Christianity 201

January 27, 2012

Advice to the Young, and the Young at Heart

“The young are permanently in a state resembling intoxication.”
~Aristotle

After finding a devotional on David Kenney’s blog, I decided to check first and discovered that it’s only been a month since I first introduced his writing here; a little more recent than I would have liked; but if C201 does nothing more than introduce you to the blogging and writing of others, that’s fine with me.  (This one is also part of a series which is linked in the final paragraph of today’s selection.)

He titled this one Advice For Young Men; but it occurred to me that while there are specific Bible passages that address the young in general, we live in a situation today where people in their 40s and 50s (and perhaps beyond) strongly identify with youth culture. Unless we look in the mirror, it’s easy to pretend we’re still 16 or 17 and certainly some people continue to listen to current music, dress younger than their age, and drive their cars with the recklessness that Aristotle describes in the quote above.

So whatever advice the Wisdom books such as Psalms and Proverbs, or the advice of Paul to Titus or Timothy may have to offer the younger men or younger women, it’s probably good reading for all of us, especially if there is some part of us that refuses to grow up; some part of us that leaves us prone to commit the mistakes associated with youth.

Titus 2:6-8 (CEB)

Likewise, encourage the younger men to be sensible  in every way. Offer yourself as a role model of good actions. Show integrity, seriousness,  and a sound message that is above criticism when you teach, so that any opponent will be ashamed because they won’t find anything bad to say about us.

Titus chapter two is Paul’s advocation for teaching sound doctrine, especially in contrast with false teachers. Paul starts this chapter addressing community households and he begins in a hierarchal fashion starting first with old men, then old women, then young men, then slaves….

This particular passage verse 6 and 7, might have also spoken directly to Titus himself, he was probably no more than 35.

The first thing he says to young men is “be sensible in every way.” Great advice, but incredibly hard for a young person to take. These are the years of invincibility, of testing limits and pushing boundaries, and the first thing Paul says is, “be sensible.”

How do you do that? How do you help young men get control of themselves; develop self-mastery, self-control, balance get their faculties and their appetites, their longings and the desires into harness, to develop discernment and judgment?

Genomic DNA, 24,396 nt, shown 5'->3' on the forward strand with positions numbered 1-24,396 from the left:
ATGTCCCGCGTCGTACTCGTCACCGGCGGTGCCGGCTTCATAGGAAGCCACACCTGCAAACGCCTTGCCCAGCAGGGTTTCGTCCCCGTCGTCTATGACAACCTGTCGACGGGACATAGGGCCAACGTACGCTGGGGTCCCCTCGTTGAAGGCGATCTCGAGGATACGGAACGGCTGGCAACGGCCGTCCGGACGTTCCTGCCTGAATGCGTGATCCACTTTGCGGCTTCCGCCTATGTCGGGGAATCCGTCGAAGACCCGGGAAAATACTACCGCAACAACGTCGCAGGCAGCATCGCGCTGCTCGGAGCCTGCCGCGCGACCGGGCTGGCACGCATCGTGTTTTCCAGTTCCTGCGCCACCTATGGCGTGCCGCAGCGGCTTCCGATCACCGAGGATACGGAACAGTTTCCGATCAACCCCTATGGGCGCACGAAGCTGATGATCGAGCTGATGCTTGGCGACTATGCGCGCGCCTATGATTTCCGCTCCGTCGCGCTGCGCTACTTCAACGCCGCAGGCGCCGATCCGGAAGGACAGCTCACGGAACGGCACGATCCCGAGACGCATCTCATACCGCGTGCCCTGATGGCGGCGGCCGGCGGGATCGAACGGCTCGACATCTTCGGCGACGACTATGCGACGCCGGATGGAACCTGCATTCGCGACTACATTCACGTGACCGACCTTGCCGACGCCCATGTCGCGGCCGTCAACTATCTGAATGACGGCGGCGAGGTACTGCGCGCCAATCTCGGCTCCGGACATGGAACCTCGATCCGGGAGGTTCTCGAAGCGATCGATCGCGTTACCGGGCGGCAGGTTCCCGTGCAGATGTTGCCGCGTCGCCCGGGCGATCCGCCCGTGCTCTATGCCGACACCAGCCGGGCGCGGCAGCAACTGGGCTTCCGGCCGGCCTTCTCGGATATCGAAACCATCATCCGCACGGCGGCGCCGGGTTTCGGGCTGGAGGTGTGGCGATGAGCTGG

Aristotle once said, “The young are permanently in a state resembling intoxication.”

Sensibility is taking time to think, it’s self-restraint, it’s slowing down. Paul says, “watch where you step, watch what you say… in every way possible… give it some thought.”

Then Paul says, encourage young men to be an example and a role model to others. And then following in the continuing verse, Paul lists out a few ways the reader can be a role model.

Charles Spurgeon once said: “A man’s life is always more forcible than his speech. When men take stock of him they reckon his deeds as dollars and his words as pennies. If his life and doctrine disagree the mass of onlookers accept his practice and reject his preaching.

In other words, more weight is going to be given in how you present yourself and in how you act.

I knew a young pastor who was great in the pulpit, he was polished and professional, and very dynamic. His only downfall, he didn’t follow through with his actions. He didn’t take his own advice, he didn’t live with honesty and integrity and it cost him his position.

Remember your deeds are dollars and your words are pennies. Paul says be a role model of “good actions” and he says “show” integrity, seriousness and a sound message. How do you show those things? Read Psalm 119

Psalm 119:9 (CEB)

How can young people keep their paths pure? By guarding them according to what you’ve said

There is your answer, if you’re going to be an example in every area of your life then you’ve got to align your actions with the word of God.